FO: milk stout
For the past couple of weeks I've had some thoughts brewing about actual topics I'd like to write about here, like how my sewing skills have evolved in the last few years and what I think about digital patterns and how I choose my knitting projects and making stuff with my kids and how creativity figures into my daily life. Just the stuff that bloggers like to blog about.
However, my time limitations are such that when I have down time, I have to choose whether to write a blog post or, you know, knit or sew or whatever it is that I want to write about, and nine times out of ten, knitting wins out.
Maybe next post I can share some deep thoughts, but today I have a bunch of pictures of another new sweater for you:
This is Milk Stout by Thea Coleman and it is a Winner with a capital W. I saw her post on IG of the shawl collar and cables on the front and I was so smitten that I emailed her to ask if I could test it, even though I was still in the middle of my previous test sweater (Plum Wine).
The pattern calls for Nurtured by Julie Asselin, and I bought some to make this sweater. That's right, I broke my unofficial (and perpetual) resolution not to buy yarn - not that hard for me to do, let's just be honest here - and I don't regret it for a second. Nurtured is delightfully light and airy and just an all-around good wooly wool. Also, yarn choice is crucial for this design because of all the 1x1 and cables, so anything heavy or slippery or drapey, such as superwash wool or blends with silk or alpaca, is likely to droop and sag and disappoint.
Milk Stout is knit in one piece from the bottom up with the sleeves joined at the yoke and saddle shoulders.
We testers earned our keep with this pattern, I have to tell you. See all that ribbing? Yeah. I'll be ready for some stockinette after finishing this one. Also, we were all getting different row gauge, so Thea had to write the yoke instructions for different gauges.
|I'm channeling my inner IK model here, apparently...|
I made only a few very minor modifications, all having to do with structure. I added a bit of shaping to the sweater body, hidden around the cables. Thea does include instructions for this. I need a bit of shaping with nearly every sweater I knit to avoid sag and pooch in the middle because I just don't naturally have the curves to fill it out on my own! The only actual changes I made were to cast off the neckline stitches rather than leaving them live (to add structure to the collar) and to use a smaller needle for the garter stitch band, much as I did on the button band for my Plum Wine, because I really did not want it to be floppy.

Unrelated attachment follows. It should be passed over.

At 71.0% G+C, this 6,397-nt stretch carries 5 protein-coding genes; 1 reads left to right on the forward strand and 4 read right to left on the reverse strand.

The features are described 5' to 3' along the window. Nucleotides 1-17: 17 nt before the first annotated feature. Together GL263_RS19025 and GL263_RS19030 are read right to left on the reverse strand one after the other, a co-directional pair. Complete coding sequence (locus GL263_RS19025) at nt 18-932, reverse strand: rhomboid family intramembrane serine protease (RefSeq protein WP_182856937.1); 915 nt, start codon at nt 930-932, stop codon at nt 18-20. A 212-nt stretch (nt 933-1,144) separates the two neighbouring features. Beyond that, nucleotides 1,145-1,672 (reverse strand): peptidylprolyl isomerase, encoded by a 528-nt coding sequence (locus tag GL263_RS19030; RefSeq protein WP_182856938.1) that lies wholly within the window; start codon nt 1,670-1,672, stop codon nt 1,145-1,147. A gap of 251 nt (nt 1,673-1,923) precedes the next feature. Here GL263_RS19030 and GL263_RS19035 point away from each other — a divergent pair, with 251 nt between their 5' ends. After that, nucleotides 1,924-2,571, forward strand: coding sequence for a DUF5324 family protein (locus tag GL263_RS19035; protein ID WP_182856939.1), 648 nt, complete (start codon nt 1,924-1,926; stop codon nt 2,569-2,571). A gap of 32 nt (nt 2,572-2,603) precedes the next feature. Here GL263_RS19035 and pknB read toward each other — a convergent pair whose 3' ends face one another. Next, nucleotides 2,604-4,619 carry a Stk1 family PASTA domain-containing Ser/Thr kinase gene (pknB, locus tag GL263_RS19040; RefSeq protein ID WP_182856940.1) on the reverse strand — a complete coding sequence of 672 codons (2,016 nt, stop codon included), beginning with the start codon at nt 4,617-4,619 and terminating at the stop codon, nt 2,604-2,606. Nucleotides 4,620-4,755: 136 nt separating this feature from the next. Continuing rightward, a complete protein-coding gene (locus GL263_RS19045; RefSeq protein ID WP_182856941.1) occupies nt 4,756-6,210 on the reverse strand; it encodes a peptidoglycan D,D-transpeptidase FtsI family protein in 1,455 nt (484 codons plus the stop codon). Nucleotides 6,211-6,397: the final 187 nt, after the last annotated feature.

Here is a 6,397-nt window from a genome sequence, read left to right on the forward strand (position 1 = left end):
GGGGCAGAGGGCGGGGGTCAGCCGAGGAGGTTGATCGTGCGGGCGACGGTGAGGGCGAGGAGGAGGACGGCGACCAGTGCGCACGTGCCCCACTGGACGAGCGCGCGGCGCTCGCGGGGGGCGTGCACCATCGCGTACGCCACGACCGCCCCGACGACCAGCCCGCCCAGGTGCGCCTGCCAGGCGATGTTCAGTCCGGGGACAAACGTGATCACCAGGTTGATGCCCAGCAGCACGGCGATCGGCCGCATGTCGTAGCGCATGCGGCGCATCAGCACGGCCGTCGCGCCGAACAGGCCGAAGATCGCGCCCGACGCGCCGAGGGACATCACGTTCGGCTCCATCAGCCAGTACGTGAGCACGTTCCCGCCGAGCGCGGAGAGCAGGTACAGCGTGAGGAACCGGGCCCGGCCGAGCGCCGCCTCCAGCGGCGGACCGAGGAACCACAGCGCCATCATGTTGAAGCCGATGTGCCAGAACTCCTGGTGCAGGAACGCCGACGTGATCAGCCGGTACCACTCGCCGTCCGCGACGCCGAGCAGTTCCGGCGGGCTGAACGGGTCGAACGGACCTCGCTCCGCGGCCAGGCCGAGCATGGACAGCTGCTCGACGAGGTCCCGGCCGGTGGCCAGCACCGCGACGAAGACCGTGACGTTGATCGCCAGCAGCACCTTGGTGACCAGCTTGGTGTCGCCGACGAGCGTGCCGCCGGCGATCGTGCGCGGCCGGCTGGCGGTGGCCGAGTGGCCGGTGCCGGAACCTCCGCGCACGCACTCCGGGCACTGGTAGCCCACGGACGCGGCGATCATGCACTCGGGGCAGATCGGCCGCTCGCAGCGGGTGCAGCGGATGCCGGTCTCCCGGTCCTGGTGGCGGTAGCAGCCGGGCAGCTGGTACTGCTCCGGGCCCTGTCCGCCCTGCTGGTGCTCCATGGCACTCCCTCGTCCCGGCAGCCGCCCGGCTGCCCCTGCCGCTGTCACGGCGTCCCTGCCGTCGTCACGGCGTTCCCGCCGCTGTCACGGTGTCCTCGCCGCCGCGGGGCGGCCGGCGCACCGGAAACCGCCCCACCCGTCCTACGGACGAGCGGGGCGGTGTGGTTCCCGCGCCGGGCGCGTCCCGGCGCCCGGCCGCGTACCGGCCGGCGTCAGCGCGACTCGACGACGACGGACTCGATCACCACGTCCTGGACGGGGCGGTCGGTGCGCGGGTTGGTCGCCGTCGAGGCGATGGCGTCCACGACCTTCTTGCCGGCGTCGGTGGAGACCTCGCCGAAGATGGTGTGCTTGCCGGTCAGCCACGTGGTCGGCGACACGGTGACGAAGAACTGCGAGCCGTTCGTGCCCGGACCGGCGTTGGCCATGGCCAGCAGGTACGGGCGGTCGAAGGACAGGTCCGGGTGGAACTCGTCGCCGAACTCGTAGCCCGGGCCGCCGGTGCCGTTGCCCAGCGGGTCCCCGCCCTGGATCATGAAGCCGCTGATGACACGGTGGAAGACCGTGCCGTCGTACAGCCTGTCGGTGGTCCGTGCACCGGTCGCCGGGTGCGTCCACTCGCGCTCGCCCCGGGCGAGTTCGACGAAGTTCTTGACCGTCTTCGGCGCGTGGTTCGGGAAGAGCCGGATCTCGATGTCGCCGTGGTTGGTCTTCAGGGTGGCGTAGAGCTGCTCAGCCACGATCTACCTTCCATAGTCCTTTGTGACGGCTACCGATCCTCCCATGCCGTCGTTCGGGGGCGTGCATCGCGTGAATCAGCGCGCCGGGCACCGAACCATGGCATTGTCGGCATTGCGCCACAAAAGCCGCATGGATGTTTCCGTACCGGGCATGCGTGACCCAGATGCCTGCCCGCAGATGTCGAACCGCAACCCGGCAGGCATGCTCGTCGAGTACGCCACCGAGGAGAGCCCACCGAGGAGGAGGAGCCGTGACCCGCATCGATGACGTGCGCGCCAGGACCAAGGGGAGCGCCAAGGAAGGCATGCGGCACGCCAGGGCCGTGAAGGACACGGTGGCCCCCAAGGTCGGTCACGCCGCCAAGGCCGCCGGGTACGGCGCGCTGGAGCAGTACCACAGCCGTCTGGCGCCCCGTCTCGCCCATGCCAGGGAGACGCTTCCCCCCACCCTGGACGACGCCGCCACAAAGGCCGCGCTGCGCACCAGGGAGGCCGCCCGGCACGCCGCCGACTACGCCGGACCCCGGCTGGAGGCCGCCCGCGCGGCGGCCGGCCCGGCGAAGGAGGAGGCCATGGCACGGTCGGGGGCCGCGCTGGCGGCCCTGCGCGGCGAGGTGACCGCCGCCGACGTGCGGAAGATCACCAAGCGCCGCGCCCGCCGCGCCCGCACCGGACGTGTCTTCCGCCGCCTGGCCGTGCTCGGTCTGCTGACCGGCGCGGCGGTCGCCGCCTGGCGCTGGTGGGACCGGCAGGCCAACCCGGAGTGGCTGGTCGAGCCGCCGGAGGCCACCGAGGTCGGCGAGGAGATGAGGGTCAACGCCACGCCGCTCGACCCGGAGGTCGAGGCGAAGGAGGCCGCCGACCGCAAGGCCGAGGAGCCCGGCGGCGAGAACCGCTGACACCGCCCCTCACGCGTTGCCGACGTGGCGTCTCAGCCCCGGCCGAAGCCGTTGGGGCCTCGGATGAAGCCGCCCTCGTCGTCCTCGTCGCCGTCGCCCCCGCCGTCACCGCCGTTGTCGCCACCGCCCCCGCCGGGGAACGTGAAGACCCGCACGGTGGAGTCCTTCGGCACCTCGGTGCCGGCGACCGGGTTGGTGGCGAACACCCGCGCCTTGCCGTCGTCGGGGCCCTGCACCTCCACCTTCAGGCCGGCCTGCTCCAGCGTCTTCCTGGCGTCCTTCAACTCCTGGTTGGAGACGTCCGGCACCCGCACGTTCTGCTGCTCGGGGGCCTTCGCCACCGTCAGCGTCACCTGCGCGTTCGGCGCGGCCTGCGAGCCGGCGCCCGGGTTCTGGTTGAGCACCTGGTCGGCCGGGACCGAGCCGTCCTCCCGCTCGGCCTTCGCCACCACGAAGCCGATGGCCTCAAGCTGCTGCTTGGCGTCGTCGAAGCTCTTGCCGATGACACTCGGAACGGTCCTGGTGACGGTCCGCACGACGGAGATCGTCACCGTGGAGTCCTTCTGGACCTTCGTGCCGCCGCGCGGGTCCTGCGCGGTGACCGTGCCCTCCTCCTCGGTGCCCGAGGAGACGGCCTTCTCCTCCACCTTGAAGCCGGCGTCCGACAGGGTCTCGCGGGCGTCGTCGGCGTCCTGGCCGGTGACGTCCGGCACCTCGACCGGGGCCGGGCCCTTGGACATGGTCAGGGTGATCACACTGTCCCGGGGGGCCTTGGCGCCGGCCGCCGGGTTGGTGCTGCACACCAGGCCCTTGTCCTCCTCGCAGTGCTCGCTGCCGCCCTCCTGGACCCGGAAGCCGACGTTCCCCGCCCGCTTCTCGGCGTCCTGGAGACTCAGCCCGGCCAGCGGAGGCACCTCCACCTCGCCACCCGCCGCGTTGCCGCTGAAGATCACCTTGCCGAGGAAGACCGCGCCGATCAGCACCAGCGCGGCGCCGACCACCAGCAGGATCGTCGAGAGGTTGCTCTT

Look at the cables! Swoon.
It's gotten unseasonably warm here this weekend so this morning I dragged my family to the park (we did not need hats! Or even coats!) for some pictures. You can see the last bits of snow clinging to the ground. Stuart took photos while the kids played and crushed ice in the creek bed.
I love this sweater. Love it. It was fun to knit (did I mention how I love those cables?!) and it's fun to wear and really quite warm. The fit is superb. As always, Thea's pattern writing is clear and easy to follow and includes suggestions for ease and adjusting fit to suit a variety of body types. I can't wait to see what she comes up with next.
Pattern: Milk Stout by Thea Coleman
Yarn: Nurtured by Julie Asselin in the color Madras, just under 10 skeins
Needles: size 7 for sleeves and body, size 6 for the garter band/collar
Mods: added structure to the neck and collar by binding off the neck stitches before picking up for the bands; used smaller needles for collar/band